China cornerstone of Pakistan's foreign policy: Lodhi

Cambridge, Massachusetts, 27 April, 2016

Dr Maleeha Lodhi said during a talk at Harvard University that Pakistan's relationship with China is "strategic, historic, trouble free and pivotal to the country's foreign policy."

Speaking in a Programme run by the Kennedy School called the 'Future of Diplomacy, Pakistan's Ambassador to the UN set out the country's regional and global agenda and emphasised that this reflected national priorities and Pakistan's role as a 'critical state' in international affairs.

The national priorities she listed included economic revival, the defeat of terrorism and elimination of violent extremism in and around Pakistan, preservation of the country's strategic capability and building regional peace and stability. The latter, she explained, required an end to the conflict in Afghanistan, and normalization of Pakistan-India relations on an equitable and durable basis.

She told the audience that Pakistan's multiple foreign policy engagements today are shaped by these national priorities.

Ambassador Lodhi also named regional economic cooperation and connectivity as another key priority. This, she said, was being pursued through various trans-regional projects, which aim to enhance prospects of growth and development. She cited the China Pakistan Economic Corridor as the most ambitious and potentially game changing example of regional economic cooperation.

Expounding on the Pakistan-China relationship, Ambassador Lodhi said that the strategic evolution of this relationship has given the Pak-China partnership added significance at a time of a fundamental change in the global balance of power brought about by China's rise as a global economic powerhouse.

In recent years, she said, bilateral ties have broadened and diversified from the traditional focus on defence and military cooperation toward a greater economic and investment orientation.

She described the China-Pakistan Economic Corridor, a critical link in the "One belt, One road" initiative, as a manifestation of the direction this key relationship is taking. This project will bring greater prosperity to the people of the region and beyond, she added.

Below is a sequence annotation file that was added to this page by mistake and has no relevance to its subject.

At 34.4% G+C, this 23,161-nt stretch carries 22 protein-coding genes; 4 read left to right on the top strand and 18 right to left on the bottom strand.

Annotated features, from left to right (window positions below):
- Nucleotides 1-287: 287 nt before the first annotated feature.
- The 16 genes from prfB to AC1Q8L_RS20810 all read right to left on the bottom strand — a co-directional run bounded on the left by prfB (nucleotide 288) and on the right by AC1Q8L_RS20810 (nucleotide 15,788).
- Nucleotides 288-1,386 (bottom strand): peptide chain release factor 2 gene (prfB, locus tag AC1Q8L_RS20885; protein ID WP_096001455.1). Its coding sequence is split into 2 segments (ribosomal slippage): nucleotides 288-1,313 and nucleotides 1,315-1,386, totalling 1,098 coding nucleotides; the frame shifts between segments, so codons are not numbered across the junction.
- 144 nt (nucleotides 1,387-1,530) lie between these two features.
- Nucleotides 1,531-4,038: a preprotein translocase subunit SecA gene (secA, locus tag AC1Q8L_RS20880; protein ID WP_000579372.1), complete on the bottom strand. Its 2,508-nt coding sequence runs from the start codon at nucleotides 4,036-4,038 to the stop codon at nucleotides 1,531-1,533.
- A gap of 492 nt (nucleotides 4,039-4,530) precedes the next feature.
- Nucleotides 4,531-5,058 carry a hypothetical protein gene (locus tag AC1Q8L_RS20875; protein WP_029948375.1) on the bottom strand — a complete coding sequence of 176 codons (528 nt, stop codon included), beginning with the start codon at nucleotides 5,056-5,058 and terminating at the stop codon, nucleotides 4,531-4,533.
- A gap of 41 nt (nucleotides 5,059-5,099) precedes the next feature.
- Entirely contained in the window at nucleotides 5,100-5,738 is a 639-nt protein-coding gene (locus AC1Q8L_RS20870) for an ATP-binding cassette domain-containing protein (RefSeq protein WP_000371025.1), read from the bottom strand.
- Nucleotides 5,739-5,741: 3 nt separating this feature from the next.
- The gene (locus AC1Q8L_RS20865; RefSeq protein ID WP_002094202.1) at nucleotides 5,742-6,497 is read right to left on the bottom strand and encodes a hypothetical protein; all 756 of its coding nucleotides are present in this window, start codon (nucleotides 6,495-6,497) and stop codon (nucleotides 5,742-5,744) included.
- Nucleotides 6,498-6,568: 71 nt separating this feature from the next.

On how Pakistan will balance its relations with China with those with the United States, she said that to those who ascribe a zero-sum nature to Pakistan's relations with China and America, a recall of history would help to invalidate this flawed notion. Pakistan, she said, played a central role in one of the most dramatic episodes of the Cold War - the opening to China by Nixon - because it enjoyed good relations with both China and the United States.

"Pakistan intends to play the same role in the future and maintain good relations with both even as the two engage in global competition".

Ambassador Lodhi said that a close and enduring relationship between Pakistan and the US was a strategic imperative for Islamabad for achieving lasting peace and stability in our region and beyond.

With India, Ambassador Lodhi said, Pakistan seeks to normalize relations by finding political solutions to outstanding disputes. While Islamabad has repeatedly urged Delhi to resume the broad based, comprehensive peace process India has yet to agree and has instead signaled it is only interested in talking about terrorism. This, she said, does not make the prospects of diplomatic progress too bright.

On Afghanistan, Ambassador Lodhi responded to a question about President Ghani's latest statement, by saying that advocating intensified military action against the insurgency seems to run counter to the firm international consensus, which is that a political solution was the only viable way to bring peace to Afghanistan.

This, she added, is what Pakistan has urged and recommended for the past decade or more. And she reminded the audience that for the past 14 years, a military solution to the conflict within Afghanistan has proved elusive.